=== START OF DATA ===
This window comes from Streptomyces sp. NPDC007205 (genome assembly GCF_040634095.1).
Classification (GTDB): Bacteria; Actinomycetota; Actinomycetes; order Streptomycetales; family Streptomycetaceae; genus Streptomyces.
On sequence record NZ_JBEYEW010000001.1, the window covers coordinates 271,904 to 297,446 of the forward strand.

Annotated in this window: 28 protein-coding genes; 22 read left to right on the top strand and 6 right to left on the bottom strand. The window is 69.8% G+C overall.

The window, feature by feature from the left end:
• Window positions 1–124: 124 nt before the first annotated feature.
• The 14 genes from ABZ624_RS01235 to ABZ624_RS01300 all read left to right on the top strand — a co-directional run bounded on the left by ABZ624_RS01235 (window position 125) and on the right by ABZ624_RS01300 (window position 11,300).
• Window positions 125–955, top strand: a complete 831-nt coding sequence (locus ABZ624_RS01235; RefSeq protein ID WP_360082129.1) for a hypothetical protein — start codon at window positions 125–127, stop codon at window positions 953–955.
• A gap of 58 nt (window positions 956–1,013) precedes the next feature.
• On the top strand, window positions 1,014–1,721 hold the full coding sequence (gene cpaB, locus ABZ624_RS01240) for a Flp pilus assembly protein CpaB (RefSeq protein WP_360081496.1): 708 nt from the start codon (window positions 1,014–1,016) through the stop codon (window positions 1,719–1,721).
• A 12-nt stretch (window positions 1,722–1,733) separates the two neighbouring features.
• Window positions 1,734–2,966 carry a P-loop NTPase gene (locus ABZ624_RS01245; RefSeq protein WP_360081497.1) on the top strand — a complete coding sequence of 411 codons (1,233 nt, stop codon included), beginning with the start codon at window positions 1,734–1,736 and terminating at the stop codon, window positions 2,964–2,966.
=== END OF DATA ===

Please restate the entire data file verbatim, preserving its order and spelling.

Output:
This window comes from Streptomyces sp. NPDC007205 (genome assembly GCF_040634095.1).
Classification (GTDB): Bacteria; Actinomycetota; Actinomycetes; order Streptomycetales; family Streptomycetaceae; genus Streptomyces.
On sequence record NZ_JBEYEW010000001.1, the window covers coordinates 271,904 to 297,446 of the forward strand.

Annotated in this window: 28 protein-coding genes; 22 read left to right on the top strand and 6 right to left on the bottom strand. The window is 69.8% G+C overall.

The window, feature by feature from the left end:
• Window positions 1–124: 124 nt before the first annotated feature.
• The 14 genes from ABZ624_RS01235 to ABZ624_RS01300 all read left to right on the top strand — a co-directional run bounded on the left by ABZ624_RS01235 (window position 125) and on the right by ABZ624_RS01300 (window position 11,300).
• Window positions 125–955, top strand: a complete 831-nt coding sequence (locus ABZ624_RS01235; RefSeq protein ID WP_360082129.1) for a hypothetical protein — start codon at window positions 125–127, stop codon at window positions 953–955.
• A gap of 58 nt (window positions 956–1,013) precedes the next feature.
• On the top strand, window positions 1,014–1,721 hold the full coding sequence (gene cpaB, locus ABZ624_RS01240) for a Flp pilus assembly protein CpaB (RefSeq protein WP_360081496.1): 708 nt from the start codon (window positions 1,014–1,016) through the stop codon (window positions 1,719–1,721).
• A 12-nt stretch (window positions 1,722–1,733) separates the two neighbouring features.
• Window positions 1,734–2,966 carry a P-loop NTPase gene (locus ABZ624_RS01245; RefSeq protein WP_360081497.1) on the top strand — a complete coding sequence of 411 codons (1,233 nt, stop codon included), beginning with the start codon at window positions 1,734–1,736 and terminating at the stop codon, window positions 2,964–2,966.